The Fresh Loaf

News & Information for Amateur Bakers and Artisan Bread Enthusiasts

Dark Film on Biga??

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Zigs's picture
Zigs

Dark Film on Biga??

Dark Film on my Biga??: So I took my Biga out of the fridge after an overnight stay and this is what greeted me.  A very thin, but very dark film on top.  The light area is where I scraped some of it off to show the difference between normal coloration and the dark film.Has anyo

So I took my Biga out of the fridge after an overnight stay and this is what greeted me. A very thin, but very dark film on top. The light area is where I scraped some of it off to show the difference between normal coloration and the dark film.

Has anyone seen something like this before? I'm assuming some sort of sterilization procedure is in order.

Biga recipe (Reinhart whole-wheat challah biga):

227g flour

1g yeast

113g H2O

1 egg

4 egg yolks

JERSK's picture
JERSK

  I've never made a biga with eggs in it before, and have never heard of it. I have , however, made other doughs with egg(i.e. pasta) and it turns dark after a day or so. It's usually no good at this point. I'd assume that the dark color is from oxidized egg yolk. I really don't know why you'd put egg in a biga. It's usually used as a pre-ferment for flavor and to strengthen gluten in very slack doughs. Egg can't help the gluten and I don't think fermented egg would be a flavor you'd want.

Mini Oven's picture
Mini Oven

by covering, placing a plastic or oil film directly on the mixture before going into the fridge. Looks like oxidation to me too. I would disagree about egg not helping the gluten in some cases. I normally add egg the following day or the day of baking. I couldn't tell you if it is usable or not. Taste it (and spit it out) and decide for yourself.

I've never baked this recipe but you have.  Think it has to do with the red whole wheat?  Did the fridge warm up or get packed with lots of food to chill while it was in there?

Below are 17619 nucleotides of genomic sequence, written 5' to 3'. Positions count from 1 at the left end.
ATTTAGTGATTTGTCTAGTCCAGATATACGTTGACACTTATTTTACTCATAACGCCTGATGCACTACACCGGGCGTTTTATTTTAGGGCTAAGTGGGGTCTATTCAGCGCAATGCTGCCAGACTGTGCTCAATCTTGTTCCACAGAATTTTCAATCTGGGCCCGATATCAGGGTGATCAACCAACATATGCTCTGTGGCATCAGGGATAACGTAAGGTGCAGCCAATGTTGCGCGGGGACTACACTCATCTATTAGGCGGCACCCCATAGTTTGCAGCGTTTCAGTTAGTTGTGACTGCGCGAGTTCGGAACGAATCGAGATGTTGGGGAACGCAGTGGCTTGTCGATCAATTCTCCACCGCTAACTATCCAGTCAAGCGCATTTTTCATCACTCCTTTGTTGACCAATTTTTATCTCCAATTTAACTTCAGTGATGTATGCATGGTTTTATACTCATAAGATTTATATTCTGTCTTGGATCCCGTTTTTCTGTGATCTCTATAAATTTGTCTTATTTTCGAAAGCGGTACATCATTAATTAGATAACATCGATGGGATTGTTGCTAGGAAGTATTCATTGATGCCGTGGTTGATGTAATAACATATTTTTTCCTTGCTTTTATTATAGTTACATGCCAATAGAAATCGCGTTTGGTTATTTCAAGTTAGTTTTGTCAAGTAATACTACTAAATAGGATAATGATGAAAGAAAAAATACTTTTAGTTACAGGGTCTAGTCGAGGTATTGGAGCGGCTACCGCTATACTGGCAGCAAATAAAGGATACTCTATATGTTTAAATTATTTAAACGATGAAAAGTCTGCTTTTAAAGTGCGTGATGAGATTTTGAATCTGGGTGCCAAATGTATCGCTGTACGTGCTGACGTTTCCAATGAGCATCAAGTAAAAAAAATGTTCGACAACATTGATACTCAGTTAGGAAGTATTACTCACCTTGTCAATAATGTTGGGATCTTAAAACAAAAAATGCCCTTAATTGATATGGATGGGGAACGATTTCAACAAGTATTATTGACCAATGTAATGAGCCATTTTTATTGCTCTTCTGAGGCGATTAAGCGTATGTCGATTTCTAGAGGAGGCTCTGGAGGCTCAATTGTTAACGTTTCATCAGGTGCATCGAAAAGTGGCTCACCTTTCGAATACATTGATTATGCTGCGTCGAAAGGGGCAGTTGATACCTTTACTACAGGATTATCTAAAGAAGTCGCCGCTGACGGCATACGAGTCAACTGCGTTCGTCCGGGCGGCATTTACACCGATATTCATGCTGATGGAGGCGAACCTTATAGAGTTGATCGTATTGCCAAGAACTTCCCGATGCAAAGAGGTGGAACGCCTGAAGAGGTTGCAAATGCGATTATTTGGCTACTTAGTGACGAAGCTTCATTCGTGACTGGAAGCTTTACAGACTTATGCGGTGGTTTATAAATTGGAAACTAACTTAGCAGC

Mini O

Mike Avery's picture
Mike Avery

I agree, it's almost certainly oxidation, coupled with the top layer just drying out.

 

Was your bowl covered at all?  I don't think you need to cover the glop directly, but the top of the bowl does need to be covered.

 

Also, I don't know why he'd put eggs in.  I don't think they'd add to the flavor of the pre-ferment through its fermentation, though I haven't tried.  Still, a biga is about 55% water, 100% flour and a small amount of yeast.  It's a good thing to develop new things, but not such a good thing when you redefine existing terms to cover the new thing.  Reinhart's baking is far better than his scholarship.

 

Mike

 

Zigs's picture
Zigs

Yeah, I'm covering the bowl... the bowl has it's own snap-on cover that I sometimes use, and I use plastic wrap if I don't. As ya'll mention, I think this will probably be solved by either plastic wrap directly on the glop, or add the eggs day of baking. To be honest, I'd rather add the eggs day of... makes the first day much simpler. Especially if I've forgotten to buy eggs :)

I don't think it has anything to do with the red wheat, I've done this recipe from 100% red to 100% white and many combinations inbetween. This is the first time it oxidized like this.

Thanks everyone for the info.